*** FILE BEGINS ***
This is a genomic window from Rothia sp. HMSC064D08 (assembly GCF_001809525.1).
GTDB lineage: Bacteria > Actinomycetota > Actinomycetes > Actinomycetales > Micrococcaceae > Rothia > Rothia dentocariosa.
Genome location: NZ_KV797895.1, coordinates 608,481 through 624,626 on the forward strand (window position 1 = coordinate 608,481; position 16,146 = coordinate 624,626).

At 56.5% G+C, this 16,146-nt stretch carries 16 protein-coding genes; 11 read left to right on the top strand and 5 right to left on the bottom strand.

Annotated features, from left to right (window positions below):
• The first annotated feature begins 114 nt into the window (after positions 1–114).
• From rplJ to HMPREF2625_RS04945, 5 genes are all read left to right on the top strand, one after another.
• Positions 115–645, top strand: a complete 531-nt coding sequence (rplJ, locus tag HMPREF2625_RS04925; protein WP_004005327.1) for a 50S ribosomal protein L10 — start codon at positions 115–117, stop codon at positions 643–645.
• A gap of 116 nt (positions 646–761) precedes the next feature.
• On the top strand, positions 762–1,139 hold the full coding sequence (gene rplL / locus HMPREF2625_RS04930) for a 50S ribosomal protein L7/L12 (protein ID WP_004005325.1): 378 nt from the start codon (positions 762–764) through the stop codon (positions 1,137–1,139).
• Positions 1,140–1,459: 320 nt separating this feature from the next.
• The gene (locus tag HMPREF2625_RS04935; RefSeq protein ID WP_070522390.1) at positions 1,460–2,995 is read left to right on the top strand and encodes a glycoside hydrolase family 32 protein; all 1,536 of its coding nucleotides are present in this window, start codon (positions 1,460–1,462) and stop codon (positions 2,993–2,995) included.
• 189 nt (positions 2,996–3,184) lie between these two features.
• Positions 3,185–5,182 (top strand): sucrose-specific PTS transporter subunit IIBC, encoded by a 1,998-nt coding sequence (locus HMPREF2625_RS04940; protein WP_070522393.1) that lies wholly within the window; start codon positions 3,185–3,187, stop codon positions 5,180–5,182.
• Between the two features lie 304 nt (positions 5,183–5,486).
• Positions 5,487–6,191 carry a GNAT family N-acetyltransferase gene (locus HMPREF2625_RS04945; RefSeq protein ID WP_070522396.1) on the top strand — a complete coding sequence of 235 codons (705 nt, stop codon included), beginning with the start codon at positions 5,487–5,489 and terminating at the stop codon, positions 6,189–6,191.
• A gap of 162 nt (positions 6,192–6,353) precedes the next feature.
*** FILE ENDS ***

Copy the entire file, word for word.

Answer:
This is a genomic window from Rothia sp. HMSC064D08 (assembly GCF_001809525.1).
GTDB lineage: Bacteria > Actinomycetota > Actinomycetes > Actinomycetales > Micrococcaceae > Rothia > Rothia dentocariosa.
Genome location: NZ_KV797895.1, coordinates 608,481 through 624,626 on the forward strand (window position 1 = coordinate 608,481; position 16,146 = coordinate 624,626).

At 56.5% G+C, this 16,146-nt stretch carries 16 protein-coding genes; 11 read left to right on the top strand and 5 right to left on the bottom strand.

Annotated features, from left to right (window positions below):
• The first annotated feature begins 114 nt into the window (after positions 1–114).
• From rplJ to HMPREF2625_RS04945, 5 genes are all read left to right on the top strand, one after another.
• Positions 115–645, top strand: a complete 531-nt coding sequence (rplJ, locus tag HMPREF2625_RS04925; protein WP_004005327.1) for a 50S ribosomal protein L10 — start codon at positions 115–117, stop codon at positions 643–645.
• A gap of 116 nt (positions 646–761) precedes the next feature.
• On the top strand, positions 762–1,139 hold the full coding sequence (gene rplL / locus HMPREF2625_RS04930) for a 50S ribosomal protein L7/L12 (protein ID WP_004005325.1): 378 nt from the start codon (positions 762–764) through the stop codon (positions 1,137–1,139).
• Positions 1,140–1,459: 320 nt separating this feature from the next.
• The gene (locus tag HMPREF2625_RS04935; RefSeq protein ID WP_070522390.1) at positions 1,460–2,995 is read left to right on the top strand and encodes a glycoside hydrolase family 32 protein; all 1,536 of its coding nucleotides are present in this window, start codon (positions 1,460–1,462) and stop codon (positions 2,993–2,995) included.
• 189 nt (positions 2,996–3,184) lie between these two features.
• Positions 3,185–5,182 (top strand): sucrose-specific PTS transporter subunit IIBC, encoded by a 1,998-nt coding sequence (locus HMPREF2625_RS04940; protein WP_070522393.1) that lies wholly within the window; start codon positions 3,185–3,187, stop codon positions 5,180–5,182.
• Between the two features lie 304 nt (positions 5,183–5,486).
• Positions 5,487–6,191 carry a GNAT family N-acetyltransferase gene (locus HMPREF2625_RS04945; RefSeq protein ID WP_070522396.1) on the top strand — a complete coding sequence of 235 codons (705 nt, stop codon included), beginning with the start codon at positions 5,487–5,489 and terminating at the stop codon, positions 6,189–6,191.
• A gap of 162 nt (positions 6,192–6,353) precedes the next feature.